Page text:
You already know who won the race, but there is so much more to it than that. The 450 Words column focuses on another story, from a different angle, because in racing, there's always more to the story than just one man standing on top of the podium.
The Los Angeles Supercross went great for Honda. The Los Angeles Supercross was also terrible for Honda. On a night when red riders swept both main events—first Eli Tomc on the GEICO Honda in the Lites race, followed by a very impressive effort by TwoTwo Motorsports/Bel-Ray Honda's Chad Reed in the premier class—the brand also endured the horrific crash of Trey Canard that brought the race to a halt. The crash followed a DNQ for Justin Brayton, Canard's teammate on the in-house Muscle Milk Honda factory team, as well as a bad night for Lites SX title hopeful Cole Seely. Now we await word on the damage done to Canard's already beat-up body, and wonder just how unlucky and fragile this charismatic competitor can be.
It's been a tough ride for Honda going back to the 2004 AMA Supercross season. That's when their defending champion, Ricky Carmichael, not only missed the entire series with a knee injury, he also signed with Suzuki after failing to come to terms with Team Honda. Carmichael had two more SX titles in his tank, but he won them on yellow bikes, not red.
There have been flashes of brilliance, including race wins here and there for Davi Millsaps and Trey Canard, as well as a few by satellite-team rider Kevin Windham, but the factory team has struggled to make a title run. Riders like Andrew Short and Josh Grant have come and gone, and then there was the star-crossed Ben Townley, who barely got to race his factory bikes due to a terrible rash of injuries. Now, with Canard likely out again, they are left with Justin Brayton, a workhorse for sure, just not a winner so far.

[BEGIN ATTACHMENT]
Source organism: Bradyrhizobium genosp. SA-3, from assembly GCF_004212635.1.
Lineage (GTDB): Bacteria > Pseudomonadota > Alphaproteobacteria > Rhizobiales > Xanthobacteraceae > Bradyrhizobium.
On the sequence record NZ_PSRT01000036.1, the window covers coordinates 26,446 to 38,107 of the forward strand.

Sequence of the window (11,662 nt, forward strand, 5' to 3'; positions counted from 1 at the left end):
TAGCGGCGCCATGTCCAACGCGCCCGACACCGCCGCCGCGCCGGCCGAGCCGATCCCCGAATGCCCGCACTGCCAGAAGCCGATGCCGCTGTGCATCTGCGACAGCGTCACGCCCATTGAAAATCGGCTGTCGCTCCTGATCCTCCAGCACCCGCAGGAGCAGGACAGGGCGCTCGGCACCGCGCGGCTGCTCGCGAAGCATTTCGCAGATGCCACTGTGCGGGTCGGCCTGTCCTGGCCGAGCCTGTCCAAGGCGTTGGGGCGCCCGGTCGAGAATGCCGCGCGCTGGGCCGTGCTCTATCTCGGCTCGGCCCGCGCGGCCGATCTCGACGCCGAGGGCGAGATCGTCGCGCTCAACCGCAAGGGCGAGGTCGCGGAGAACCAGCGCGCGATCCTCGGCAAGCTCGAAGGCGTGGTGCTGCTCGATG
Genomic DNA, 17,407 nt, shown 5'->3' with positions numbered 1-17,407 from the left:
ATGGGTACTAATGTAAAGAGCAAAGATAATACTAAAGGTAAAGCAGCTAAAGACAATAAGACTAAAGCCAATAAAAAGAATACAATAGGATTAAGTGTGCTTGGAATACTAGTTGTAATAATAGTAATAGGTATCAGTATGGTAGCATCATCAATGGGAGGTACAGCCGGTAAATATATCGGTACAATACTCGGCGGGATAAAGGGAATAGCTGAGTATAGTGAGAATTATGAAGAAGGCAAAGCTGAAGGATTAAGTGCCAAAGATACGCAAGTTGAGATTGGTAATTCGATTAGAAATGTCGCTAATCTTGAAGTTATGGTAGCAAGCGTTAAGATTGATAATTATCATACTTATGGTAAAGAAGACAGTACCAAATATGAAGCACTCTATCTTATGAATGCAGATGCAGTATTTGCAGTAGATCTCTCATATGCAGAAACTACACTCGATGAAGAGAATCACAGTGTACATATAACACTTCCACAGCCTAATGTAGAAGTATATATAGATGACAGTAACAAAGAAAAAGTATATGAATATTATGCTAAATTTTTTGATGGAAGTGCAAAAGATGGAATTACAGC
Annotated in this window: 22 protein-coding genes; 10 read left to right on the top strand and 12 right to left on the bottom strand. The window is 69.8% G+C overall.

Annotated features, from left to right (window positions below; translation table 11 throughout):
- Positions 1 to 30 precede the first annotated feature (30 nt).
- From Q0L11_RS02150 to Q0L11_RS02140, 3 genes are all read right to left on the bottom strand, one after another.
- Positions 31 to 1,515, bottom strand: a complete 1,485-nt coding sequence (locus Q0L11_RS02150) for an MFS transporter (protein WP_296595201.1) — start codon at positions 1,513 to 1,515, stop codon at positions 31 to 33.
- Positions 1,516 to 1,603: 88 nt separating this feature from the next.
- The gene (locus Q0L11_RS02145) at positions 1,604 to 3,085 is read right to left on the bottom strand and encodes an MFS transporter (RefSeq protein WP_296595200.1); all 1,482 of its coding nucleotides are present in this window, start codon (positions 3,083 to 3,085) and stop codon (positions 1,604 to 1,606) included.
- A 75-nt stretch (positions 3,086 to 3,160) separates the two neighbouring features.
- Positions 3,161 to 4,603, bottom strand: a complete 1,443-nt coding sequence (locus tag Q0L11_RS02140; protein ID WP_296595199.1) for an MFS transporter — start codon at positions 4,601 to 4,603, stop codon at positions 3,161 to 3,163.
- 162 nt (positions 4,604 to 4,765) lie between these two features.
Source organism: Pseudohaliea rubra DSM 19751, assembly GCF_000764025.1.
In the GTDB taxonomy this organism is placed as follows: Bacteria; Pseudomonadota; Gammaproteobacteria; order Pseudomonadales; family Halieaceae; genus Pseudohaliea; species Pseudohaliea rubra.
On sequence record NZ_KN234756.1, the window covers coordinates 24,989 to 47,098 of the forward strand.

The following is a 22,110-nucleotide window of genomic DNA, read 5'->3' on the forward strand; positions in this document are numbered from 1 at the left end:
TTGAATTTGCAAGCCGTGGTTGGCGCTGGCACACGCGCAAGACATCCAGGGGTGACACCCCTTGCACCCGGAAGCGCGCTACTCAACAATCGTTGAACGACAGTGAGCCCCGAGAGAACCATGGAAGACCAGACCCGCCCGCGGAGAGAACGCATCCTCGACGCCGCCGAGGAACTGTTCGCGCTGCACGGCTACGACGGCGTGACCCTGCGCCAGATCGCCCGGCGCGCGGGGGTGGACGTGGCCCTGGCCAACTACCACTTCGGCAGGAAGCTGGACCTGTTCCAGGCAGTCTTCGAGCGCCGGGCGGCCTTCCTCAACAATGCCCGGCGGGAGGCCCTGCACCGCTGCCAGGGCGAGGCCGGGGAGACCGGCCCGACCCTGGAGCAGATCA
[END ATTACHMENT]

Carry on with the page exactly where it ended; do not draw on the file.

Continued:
Meanwhile, the red bikes have shined under other tents, especially in the Lites class, where GEICO rider Justin Barcia will wear the #1 plate in the upcoming East Region, and the aforementioned TLD Cole Seely has otherwise been very impressive.
Chad Reed got his first win of 2012 in L.A.
Photo: Simon Cudby
And then there's Chad Reed, the man many thought would end up on Team Honda last year, only to see the company sign Josh Grant at a discount instead. Reed liked the bike so much that he chose it for his own team, and then he earned more and more factory parts and support with more and more podiums and wins. By practically privateering it, Reed turned around a lot of indifferent opinions about him. He's the most popular rider on the tour right now.
Did Ricky Carmichael leave the Red Riders cursed? Who knows? But we do know this: It just hasn't been the same under the Honda tent since RC parked his CR. Erik Kehoe and his team are certainly working hard, but they just can't get a break right now—at least not the kind they actually want.